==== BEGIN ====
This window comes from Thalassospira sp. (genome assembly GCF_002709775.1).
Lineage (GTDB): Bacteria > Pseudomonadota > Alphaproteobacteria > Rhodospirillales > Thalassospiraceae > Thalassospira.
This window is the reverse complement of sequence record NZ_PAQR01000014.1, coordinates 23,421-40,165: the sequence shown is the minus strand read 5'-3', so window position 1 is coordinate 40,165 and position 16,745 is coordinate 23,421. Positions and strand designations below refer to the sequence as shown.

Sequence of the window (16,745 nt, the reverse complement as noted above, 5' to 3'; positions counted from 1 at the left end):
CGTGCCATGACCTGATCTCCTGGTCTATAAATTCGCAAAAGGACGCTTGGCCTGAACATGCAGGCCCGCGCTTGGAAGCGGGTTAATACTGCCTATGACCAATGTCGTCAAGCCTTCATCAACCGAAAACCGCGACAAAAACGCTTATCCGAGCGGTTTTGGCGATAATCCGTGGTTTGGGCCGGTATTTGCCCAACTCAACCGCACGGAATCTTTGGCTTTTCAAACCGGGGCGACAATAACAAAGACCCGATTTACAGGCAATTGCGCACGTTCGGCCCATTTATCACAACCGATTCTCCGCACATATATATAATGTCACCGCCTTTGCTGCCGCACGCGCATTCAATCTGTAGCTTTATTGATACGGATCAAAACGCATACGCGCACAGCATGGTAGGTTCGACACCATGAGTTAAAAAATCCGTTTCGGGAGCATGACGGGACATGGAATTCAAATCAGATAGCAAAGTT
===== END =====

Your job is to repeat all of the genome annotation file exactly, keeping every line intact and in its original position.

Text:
This window comes from Thalassospira sp. (genome assembly GCF_002709775.1).
Lineage (GTDB): Bacteria > Pseudomonadota > Alphaproteobacteria > Rhodospirillales > Thalassospiraceae > Thalassospira.
This window is the reverse complement of sequence record NZ_PAQR01000014.1, coordinates 23,421-40,165: the sequence shown is the minus strand read 5'-3', so window position 1 is coordinate 40,165 and position 16,745 is coordinate 23,421. Positions and strand designations below refer to the sequence as shown.

Sequence of the window (16,745 nt, the reverse complement as noted above, 5' to 3'; positions counted from 1 at the left end):
CGTGCCATGACCTGATCTCCTGGTCTATAAATTCGCAAAAGGACGCTTGGCCTGAACATGCAGGCCCGCGCTTGGAAGCGGGTTAATACTGCCTATGACCAATGTCGTCAAGCCTTCATCAACCGAAAACCGCGACAAAAACGCTTATCCGAGCGGTTTTGGCGATAATCCGTGGTTTGGGCCGGTATTTGCCCAACTCAACCGCACGGAATCTTTGGCTTTTCAAACCGGGGCGACAATAACAAAGACCCGATTTACAGGCAATTGCGCACGTTCGGCCCATTTATCACAACCGATTCTCCGCACATATATATAATGTCACCGCCTTTGCTGCCGCACGCGCATTCAATCTGTAGCTTTATTGATACGGATCAAAACGCATACGCGCACAGCATGGTAGGTTCGACACCATGAGTTAAAAAATCCGTTTCGGGAGCATGACGGGACATGGAATTCAAATCAGATAGCAAAGTT